Wednesday, January 05, 2011

Book Club:Imagination

Knowing that it's not fair to judge a book by its cover, I am going to examine carefully this one gracing Anthony Esolen's newest publication.

At first glance, I see a charming youngster sitting on a crescent moon and looking down..... on the world, I suppose.

The gargoyle surfaces only after I'm enchanted by the prospect of sweet dreams of childhood.

I'm beginning to feel some tension.

So, I step back from opening the book and reading the table of contents.

I choose to learn more about the little boy.

Victor Charles Anderson (1882 - 1937) painted him and this rendition may have been the cover of a Life Magazine, but I cant find the year.

There were thousands of reprints made by Campbell Prints years ago with a wonderful Burges Johnson poem on the back.  Here's a link to the two verses.

Currently Laughing Elephant seems seems to own the rights to the image and has been selling it for use in the greeting card industry and as glicee prints.

Unfortunately, my eyes keep checking on that monster above the child's head.

Gargoyles have a reputation for scaring off and protecting from evil or harmful spirits.  In fact, many are useful downspouts directing water away from buildings. 

Be aware then that the jacket art is a combination of two separate and distinct images.  Kevin van der Leek is the graphic designer who pulled that out of his creative (read non-destroyed) imagination.

That totally piques my curiosity.

What is the relationship between the child and the gargoyle?

Stay tuned!

Because this intriguing book is the subject of our next book club, which starts soon.


  1. I hadn't even seen the gargoyle at all. Thanks for pointing him out.

    I tend to ignore covers as a general rule, so it is interesting to pay attention to it :)

  2. I just love that cover.

    It is quite a strong statement that killing a child's imagination is evil, and we need to place gargoyles over our children so that they can enjoy their birthright...which is an imaginative childhood.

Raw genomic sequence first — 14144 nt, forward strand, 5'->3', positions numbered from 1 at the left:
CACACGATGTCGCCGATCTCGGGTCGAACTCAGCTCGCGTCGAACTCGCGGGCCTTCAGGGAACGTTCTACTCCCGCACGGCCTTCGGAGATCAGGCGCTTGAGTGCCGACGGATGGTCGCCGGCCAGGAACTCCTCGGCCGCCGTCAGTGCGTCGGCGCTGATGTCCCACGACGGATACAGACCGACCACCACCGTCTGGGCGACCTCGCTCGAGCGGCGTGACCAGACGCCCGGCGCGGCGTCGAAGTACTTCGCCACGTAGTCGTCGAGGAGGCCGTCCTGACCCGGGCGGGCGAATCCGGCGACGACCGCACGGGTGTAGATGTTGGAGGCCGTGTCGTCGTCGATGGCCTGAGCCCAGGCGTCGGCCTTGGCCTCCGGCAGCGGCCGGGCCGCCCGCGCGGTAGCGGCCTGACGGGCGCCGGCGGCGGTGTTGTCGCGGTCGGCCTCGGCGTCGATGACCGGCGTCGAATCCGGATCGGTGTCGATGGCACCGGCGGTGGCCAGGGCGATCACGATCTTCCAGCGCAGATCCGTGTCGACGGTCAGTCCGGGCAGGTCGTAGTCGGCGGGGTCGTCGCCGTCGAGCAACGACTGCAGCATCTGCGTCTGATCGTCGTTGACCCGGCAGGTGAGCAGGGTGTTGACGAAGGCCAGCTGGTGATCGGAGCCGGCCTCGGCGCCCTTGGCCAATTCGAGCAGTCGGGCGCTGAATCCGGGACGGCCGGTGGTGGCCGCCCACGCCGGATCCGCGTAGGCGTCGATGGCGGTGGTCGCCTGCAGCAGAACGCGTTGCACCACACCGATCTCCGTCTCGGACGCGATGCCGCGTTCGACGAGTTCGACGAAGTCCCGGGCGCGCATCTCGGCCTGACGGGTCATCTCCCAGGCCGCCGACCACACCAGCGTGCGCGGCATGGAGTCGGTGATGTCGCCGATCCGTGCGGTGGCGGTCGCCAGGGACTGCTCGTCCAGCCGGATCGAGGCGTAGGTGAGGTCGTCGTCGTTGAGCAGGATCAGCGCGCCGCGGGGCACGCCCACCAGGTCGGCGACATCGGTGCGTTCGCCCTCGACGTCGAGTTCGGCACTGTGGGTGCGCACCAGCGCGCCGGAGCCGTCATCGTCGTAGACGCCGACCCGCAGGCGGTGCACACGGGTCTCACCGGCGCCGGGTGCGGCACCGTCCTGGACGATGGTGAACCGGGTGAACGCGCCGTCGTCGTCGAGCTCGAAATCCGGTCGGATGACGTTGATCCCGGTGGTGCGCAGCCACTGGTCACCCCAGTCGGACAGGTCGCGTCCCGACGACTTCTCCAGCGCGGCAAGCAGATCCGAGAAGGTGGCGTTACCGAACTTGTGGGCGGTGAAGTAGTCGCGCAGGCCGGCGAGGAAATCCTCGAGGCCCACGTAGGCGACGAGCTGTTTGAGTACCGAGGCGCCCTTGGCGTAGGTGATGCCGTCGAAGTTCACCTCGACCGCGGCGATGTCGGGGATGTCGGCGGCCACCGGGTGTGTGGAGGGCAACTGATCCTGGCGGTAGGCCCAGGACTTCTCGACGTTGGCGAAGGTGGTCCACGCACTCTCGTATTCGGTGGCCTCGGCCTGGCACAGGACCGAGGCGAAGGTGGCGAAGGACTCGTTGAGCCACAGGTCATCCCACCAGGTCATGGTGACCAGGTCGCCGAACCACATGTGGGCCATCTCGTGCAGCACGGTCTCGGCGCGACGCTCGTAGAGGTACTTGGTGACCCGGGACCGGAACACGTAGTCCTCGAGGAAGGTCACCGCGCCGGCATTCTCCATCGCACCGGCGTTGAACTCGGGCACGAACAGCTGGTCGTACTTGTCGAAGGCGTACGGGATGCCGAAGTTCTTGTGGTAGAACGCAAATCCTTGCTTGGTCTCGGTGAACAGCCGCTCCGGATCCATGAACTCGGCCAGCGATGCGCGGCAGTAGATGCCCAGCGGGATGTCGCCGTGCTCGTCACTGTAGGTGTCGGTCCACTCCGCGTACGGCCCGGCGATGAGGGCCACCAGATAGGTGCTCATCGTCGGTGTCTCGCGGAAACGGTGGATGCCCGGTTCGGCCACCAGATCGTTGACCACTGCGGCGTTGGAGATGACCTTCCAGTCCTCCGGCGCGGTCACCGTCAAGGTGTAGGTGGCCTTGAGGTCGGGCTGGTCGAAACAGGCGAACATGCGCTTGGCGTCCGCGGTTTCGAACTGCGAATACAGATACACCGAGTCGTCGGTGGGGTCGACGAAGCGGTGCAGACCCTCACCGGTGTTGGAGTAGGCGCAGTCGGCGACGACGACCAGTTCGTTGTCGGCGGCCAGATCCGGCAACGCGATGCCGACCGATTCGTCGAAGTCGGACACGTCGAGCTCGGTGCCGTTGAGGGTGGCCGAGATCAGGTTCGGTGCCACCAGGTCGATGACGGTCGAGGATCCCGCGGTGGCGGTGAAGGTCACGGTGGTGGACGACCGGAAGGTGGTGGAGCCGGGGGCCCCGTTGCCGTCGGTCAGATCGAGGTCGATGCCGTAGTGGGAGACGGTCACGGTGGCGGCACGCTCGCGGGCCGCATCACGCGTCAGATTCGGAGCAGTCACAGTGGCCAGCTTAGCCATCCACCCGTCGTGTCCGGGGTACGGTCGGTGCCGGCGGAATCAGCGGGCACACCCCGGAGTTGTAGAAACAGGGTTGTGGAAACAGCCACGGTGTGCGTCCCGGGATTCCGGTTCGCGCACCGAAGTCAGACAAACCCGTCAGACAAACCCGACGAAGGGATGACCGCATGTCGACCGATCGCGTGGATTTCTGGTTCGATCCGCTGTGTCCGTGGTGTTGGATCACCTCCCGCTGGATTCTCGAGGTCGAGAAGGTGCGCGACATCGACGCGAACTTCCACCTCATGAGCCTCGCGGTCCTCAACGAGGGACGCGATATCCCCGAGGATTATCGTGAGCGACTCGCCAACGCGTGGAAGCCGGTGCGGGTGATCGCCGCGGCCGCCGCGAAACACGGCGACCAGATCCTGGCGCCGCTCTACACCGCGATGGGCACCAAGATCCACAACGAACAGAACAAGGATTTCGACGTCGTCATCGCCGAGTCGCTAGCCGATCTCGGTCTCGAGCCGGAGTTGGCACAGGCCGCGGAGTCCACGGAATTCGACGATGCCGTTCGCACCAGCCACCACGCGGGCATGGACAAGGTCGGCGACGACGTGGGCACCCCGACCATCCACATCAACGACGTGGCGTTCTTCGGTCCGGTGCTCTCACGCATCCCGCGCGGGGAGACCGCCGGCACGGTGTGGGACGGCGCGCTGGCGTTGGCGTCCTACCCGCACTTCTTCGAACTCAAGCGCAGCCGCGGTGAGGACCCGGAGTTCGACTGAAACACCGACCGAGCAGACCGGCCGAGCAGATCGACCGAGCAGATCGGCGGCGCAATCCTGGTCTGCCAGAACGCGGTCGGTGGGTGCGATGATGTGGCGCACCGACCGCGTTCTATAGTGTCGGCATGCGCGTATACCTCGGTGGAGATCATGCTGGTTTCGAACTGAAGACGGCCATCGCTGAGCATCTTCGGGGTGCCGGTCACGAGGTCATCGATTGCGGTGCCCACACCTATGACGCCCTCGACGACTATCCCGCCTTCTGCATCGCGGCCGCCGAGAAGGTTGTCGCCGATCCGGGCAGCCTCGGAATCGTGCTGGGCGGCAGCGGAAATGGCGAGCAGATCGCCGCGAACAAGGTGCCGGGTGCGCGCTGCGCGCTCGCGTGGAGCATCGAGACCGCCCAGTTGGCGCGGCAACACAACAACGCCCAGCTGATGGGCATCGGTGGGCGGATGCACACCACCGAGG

Thanks for sharing.

  3. Love this post, Dana! It never dawned on me to ponder the cover...:)

  4. I am withholding my opinion until I actually read the book ;-)

    But I'm will admit a bit of bias ~ or presuppositional thinking which believes that imaginations have not been destroyed per se, rather perverted.

    They are currently undergirded or fed or watered (via downspouts) by immoral ideas.

    Also, reading this book calls into question my own imagination.

    Am I imaginative?

    Why/why not?

  5. I am so happy to see you have done your homework and mine too as I fully expected you to do but you surprised me by starting with the cover!! You are a wonder.

  6. I must admit to having been so intrigued by the title, and keen to get into the book itself that I barely noticed the cover. You have opened my eyes with your insights. Thank you.
    Imaginations may not yet have been destroyed, but reading this book certainly has made me aware of the many strategies society uses to do so. If it's not deliberate, it is frightening.

  7. When I first saw the gargoyle, which is itslef an imaginary creature, I thought of how the landscape of childhood is populated with dragons and monsters and all kinds of magic. I still remember the alligators that lived under my bed, the dwarves I saw at night in the shadows of the hall, and the dryad that animated the big oak in my back yard, whose branches later provided my favorite reading place in the summer.

  8. Thank you, Dana! I saw the gargoyle, but, not knowing enough about them, assumed the gargoyle was threatening the child.

  9. Two more thoughts on the cover - a. Esolen probably didn’t have much to do with or say about it. b. Maybe the gargoyle is driving away those imaginative thoughts that might stem from sitting in the curve of the moon with the heavens around him.

  10. Debra - I think sometimes authors dont have input on dustjackets, but take a look at this graphic designer's website and you will know that it's a good fit....

    no matter which way the presence of a gargoyle is intended.